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Das Mahrchen von der Padde
Illustration by George Cruikshank
Folk tale
Name Das Mahrchen von der Padde
Aarne-Thompson grouping ATU 402 (The Animal Bride)
Region Germany
Published in Volks-Sagen, Märchen und Legenden by Johann Gustav Büsching
Related The Frog Princess; The Three Feathers

"Das Mahrchen von der Padde" is a German folktale collected by Johann Gustav Gottlieb Büsching in Volks-Sagen, Märchen und Legenden. It has been translated into English under the titles of "Puddocky" or "Cherry the Frog Bride."

A similar tale is The Three Feathers, collected by the Brothers Grimm in the nineteenth century.


The story opens with the heroine, who is so greedy for parsley that her mother steals it for her. As a result, she is called Parsley. The parsley comes from the garden of a neighboring convent run by an abbess. The girl is seen by three princes, and because of her beauty, they quarrel over her. The resentful abbess curses the girl for the commotion, turning her into a toad and sending her far away.

The king decides to allow fate to choose his successor from among his three sons. He sets them the task of finding a hundred-yard piece of linen fine enough to fit through a ring. While the two oldest princes choose to follow busier roads and collect bales of linen, the youngest son sets out on a dark and lonely road. He comes into a marsh, where he encounters a toad which offers him the fabric he needs. It exceeds his brothers' discoveries. The king then sends them out to find a dog that can fit inside a walnut shell Again, the toad provides.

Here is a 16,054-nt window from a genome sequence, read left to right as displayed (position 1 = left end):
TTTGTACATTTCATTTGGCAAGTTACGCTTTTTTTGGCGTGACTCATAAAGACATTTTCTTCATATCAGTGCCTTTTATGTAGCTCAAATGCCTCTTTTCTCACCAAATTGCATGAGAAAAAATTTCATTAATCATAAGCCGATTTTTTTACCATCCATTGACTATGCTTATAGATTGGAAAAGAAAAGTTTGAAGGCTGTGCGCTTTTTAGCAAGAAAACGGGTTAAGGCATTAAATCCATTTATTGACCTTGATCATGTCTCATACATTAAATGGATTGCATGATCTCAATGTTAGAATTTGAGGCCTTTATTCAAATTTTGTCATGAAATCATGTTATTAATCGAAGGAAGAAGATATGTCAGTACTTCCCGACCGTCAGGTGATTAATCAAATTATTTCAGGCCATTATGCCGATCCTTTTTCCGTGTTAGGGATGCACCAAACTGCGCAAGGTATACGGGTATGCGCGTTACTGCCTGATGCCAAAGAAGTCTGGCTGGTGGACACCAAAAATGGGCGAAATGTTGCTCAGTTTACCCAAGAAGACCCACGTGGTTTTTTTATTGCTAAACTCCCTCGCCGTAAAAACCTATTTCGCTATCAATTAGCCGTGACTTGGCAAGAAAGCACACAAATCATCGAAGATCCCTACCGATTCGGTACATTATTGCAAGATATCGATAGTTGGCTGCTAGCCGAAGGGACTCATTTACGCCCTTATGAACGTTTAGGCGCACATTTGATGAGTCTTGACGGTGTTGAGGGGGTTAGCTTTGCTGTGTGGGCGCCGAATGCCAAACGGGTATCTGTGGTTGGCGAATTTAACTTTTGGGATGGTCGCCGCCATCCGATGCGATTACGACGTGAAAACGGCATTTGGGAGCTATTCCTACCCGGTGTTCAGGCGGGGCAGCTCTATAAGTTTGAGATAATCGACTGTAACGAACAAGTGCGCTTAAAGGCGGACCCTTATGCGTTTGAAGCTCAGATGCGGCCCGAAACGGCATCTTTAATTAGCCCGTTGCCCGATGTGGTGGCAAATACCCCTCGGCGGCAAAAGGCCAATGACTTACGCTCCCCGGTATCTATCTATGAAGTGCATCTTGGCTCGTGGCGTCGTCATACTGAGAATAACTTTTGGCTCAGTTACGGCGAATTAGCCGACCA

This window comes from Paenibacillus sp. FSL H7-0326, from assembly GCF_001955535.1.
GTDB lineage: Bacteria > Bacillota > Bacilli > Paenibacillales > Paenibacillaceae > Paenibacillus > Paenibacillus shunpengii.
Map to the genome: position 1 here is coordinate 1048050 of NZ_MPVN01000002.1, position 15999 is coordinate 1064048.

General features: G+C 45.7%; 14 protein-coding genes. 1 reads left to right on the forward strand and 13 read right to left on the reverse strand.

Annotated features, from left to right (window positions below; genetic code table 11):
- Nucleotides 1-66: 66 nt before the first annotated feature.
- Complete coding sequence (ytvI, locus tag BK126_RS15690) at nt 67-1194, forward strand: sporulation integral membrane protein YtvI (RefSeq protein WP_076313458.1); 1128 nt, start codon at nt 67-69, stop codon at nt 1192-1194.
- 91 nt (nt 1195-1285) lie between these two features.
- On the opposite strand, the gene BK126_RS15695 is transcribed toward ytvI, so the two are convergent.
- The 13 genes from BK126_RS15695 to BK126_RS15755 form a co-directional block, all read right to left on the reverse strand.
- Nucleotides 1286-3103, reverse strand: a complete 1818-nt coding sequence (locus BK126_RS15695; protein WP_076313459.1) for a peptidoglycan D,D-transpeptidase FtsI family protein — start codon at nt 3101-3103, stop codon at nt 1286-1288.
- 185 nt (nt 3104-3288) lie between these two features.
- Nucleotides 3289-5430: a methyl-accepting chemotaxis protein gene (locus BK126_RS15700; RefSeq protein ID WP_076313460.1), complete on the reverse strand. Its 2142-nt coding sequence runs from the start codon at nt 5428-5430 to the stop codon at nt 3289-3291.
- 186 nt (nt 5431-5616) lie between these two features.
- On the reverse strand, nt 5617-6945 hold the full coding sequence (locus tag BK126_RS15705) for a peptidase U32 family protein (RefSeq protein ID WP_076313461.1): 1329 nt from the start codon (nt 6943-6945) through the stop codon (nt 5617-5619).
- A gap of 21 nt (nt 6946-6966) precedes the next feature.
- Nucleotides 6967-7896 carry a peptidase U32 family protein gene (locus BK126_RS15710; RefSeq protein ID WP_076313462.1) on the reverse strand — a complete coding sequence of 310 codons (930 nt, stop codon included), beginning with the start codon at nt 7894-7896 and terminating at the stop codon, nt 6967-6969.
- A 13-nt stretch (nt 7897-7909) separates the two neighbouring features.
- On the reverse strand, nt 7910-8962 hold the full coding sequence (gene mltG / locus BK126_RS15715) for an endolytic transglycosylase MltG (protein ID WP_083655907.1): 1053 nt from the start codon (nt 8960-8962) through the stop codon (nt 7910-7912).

For the third task, the king orders them to return with a bride. The one who obtains the most beautiful wife will be king. This time, the toad herself accompanies the youngest prince, riding in a cardboard carriage drawn by rats, with hedgehogs for outriders, a mouse for a coachman, and two frogs as footmen. When they turn a corner, the prince is astonished to see the carriage replaced by a beautiful coach with human attendants, and that the toad has become a beautiful woman whom he recognizes as Parsley. He is selected as the new king, and marries Parsley.


This story is closely related to The Frog Princess, wherein a transformed frog, the bride of the youngest son, performs better at three tasks to test the brides than the other sons' human brides.

Edgar Taylor translated the tale as "Cherry, or the Frog-Bride," changing both the desired plant and the girl's name to Cherry, and grouped it with tales by the Brothers Grimm. In a very similar Grimm tale, The Three Feathers, there is no scene of garden theft, and the frog's origin is never explained.

Andrew Lang translated the tale under the title of "Puddocky." In Lang's version, the owner of the parsley garden is a witch who demands that the girl be handed over to her, as in Rapunzel.

A Hungarian variant, Ribike, shows the titular Ribike also obsessed with her favourite type of fruit, and later she helps the prince in lizard form.

"The White Cat" is a literary version of the tale written by Madame d'Aulnoy in 1697, featuring cats instead of frogs.

Gail Carson Levine adapted this story in her children's book For Biddle's Sake.

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